Former WWE star Wade Barrett recently spoke with SI.com about his career and more. Here are the highlights.
On losing his passion for the business:
“I’ve had a lifelong passion, and really obsession, with professional wrestling since I was a very small kid. That passion never left me. I was always inspired to be involved and be part of good TV and do projects that would inspire me professionally. Unfortunately, in 2015 and again in 2016, I was asked to play a character and perform storylines that I found thoroughly uninspiring. After making repeated attempts to change my career trajectory and having those efforts turned down, my passion for playing the role of a WWE Superstar went away.”
On his Bad News Barrett gimmick:
“‘Bad News’ Barrett was a really fun time. The reactions from the crowd I was getting were really about my speaking and my portrayal of a character rather than my in-ring work. You can even go back to the Nexus era, when I was cutting promos every single night. People were really hanging on my every word, and I was really dictating a lot of the shows that we were doing. I’ve always had that confidence in my performance ability and my ability to speak in character. One of the most exciting parts of the Nexus and ‘Bad News’ Barrett eras were I had a lot of influence in the character and I had a lot of influence in how I was going to portray myself. When I became King Barrett, the influence I had in the character was taken away. I was told, ‘This is your outfit, and here is your promo that you have to say word-for-word.’ Any time I tried to tweak the storyline because I thought it wasn’t working, or because it wasn’t me, I was denied. The lack of control over my career reduced my passion more than anything.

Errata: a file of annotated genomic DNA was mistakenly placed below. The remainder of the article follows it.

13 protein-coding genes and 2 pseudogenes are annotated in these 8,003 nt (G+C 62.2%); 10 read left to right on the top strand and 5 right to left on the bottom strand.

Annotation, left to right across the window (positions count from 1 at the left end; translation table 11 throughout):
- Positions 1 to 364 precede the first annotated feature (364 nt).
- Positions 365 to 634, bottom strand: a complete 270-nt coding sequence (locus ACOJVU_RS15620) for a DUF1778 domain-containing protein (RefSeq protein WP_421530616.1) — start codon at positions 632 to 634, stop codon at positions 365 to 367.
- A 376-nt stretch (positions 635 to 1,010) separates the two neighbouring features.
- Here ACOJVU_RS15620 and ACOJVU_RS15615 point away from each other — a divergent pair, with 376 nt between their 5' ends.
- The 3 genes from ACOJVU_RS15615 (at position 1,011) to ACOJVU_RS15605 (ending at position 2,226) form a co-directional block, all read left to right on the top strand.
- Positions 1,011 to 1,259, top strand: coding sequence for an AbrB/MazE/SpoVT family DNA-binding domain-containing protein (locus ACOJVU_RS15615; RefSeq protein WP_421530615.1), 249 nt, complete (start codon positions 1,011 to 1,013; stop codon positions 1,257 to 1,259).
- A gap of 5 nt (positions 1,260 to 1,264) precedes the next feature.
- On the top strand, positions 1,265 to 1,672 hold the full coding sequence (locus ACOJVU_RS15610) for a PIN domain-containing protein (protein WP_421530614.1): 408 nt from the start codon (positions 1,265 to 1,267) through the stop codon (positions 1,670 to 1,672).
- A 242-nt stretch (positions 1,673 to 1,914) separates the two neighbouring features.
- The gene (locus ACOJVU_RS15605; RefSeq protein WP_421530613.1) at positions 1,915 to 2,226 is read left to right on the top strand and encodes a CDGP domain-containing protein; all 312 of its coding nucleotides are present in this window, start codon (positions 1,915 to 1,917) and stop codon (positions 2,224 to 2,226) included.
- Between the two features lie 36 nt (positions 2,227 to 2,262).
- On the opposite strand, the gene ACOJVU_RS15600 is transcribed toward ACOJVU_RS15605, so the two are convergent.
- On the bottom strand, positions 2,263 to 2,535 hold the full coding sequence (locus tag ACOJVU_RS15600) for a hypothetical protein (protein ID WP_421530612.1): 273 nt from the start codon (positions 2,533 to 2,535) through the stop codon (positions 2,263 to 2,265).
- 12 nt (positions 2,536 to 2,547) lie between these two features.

“For the first time in my life, I was questioning why I was even getting out of bed and going to work. I wasn’t enjoying it and it wasn’t motivating me at all. For that reason, I made the decision that I couldn’t re-sign a contract and continue for three more years when I knew nothing was going to change. My choice was: to take the paycheck and accept that I was probably going to get the same kind of creative that I’d had for the last couple of years, or alternatively to walk away and look for something else. So I decided to do the latter. I’ve always been smart with my money, and I saved a lot during my time with WWE. I’m not in a position where I’m living paycheck-to-paycheck, and I can afford to explore other avenues.”